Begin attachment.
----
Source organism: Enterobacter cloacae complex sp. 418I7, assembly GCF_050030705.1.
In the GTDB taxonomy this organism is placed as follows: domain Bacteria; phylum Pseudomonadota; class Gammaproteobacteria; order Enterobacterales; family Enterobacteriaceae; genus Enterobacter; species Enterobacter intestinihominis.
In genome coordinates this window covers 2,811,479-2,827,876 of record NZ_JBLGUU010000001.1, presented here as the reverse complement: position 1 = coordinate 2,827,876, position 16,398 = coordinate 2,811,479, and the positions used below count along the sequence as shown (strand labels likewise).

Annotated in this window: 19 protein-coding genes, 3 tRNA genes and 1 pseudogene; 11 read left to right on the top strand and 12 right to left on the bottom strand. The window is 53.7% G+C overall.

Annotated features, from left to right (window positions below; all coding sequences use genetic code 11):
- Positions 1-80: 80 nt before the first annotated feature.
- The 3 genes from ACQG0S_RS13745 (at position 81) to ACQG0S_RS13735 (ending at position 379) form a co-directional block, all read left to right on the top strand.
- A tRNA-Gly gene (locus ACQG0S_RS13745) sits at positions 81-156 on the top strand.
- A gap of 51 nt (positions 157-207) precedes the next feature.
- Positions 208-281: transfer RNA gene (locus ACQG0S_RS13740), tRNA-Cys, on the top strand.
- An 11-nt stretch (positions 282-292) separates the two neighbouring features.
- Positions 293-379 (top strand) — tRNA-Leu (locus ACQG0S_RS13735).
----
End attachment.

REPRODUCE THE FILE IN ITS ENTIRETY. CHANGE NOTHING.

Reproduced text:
Source organism: Enterobacter cloacae complex sp. 418I7, assembly GCF_050030705.1.
In the GTDB taxonomy this organism is placed as follows: domain Bacteria; phylum Pseudomonadota; class Gammaproteobacteria; order Enterobacterales; family Enterobacteriaceae; genus Enterobacter; species Enterobacter intestinihominis.
In genome coordinates this window covers 2,811,479-2,827,876 of record NZ_JBLGUU010000001.1, presented here as the reverse complement: position 1 = coordinate 2,827,876, position 16,398 = coordinate 2,811,479, and the positions used below count along the sequence as shown (strand labels likewise).

Annotated in this window: 19 protein-coding genes, 3 tRNA genes and 1 pseudogene; 11 read left to right on the top strand and 12 right to left on the bottom strand. The window is 53.7% G+C overall.

Annotated features, from left to right (window positions below; all coding sequences use genetic code 11):
- Positions 1-80: 80 nt before the first annotated feature.
- The 3 genes from ACQG0S_RS13745 (at position 81) to ACQG0S_RS13735 (ending at position 379) form a co-directional block, all read left to right on the top strand.
- A tRNA-Gly gene (locus ACQG0S_RS13745) sits at positions 81-156 on the top strand.
- A gap of 51 nt (positions 157-207) precedes the next feature.
- Positions 208-281: transfer RNA gene (locus ACQG0S_RS13740), tRNA-Cys, on the top strand.
- An 11-nt stretch (positions 282-292) separates the two neighbouring features.
- Positions 293-379 (top strand) — tRNA-Leu (locus ACQG0S_RS13735).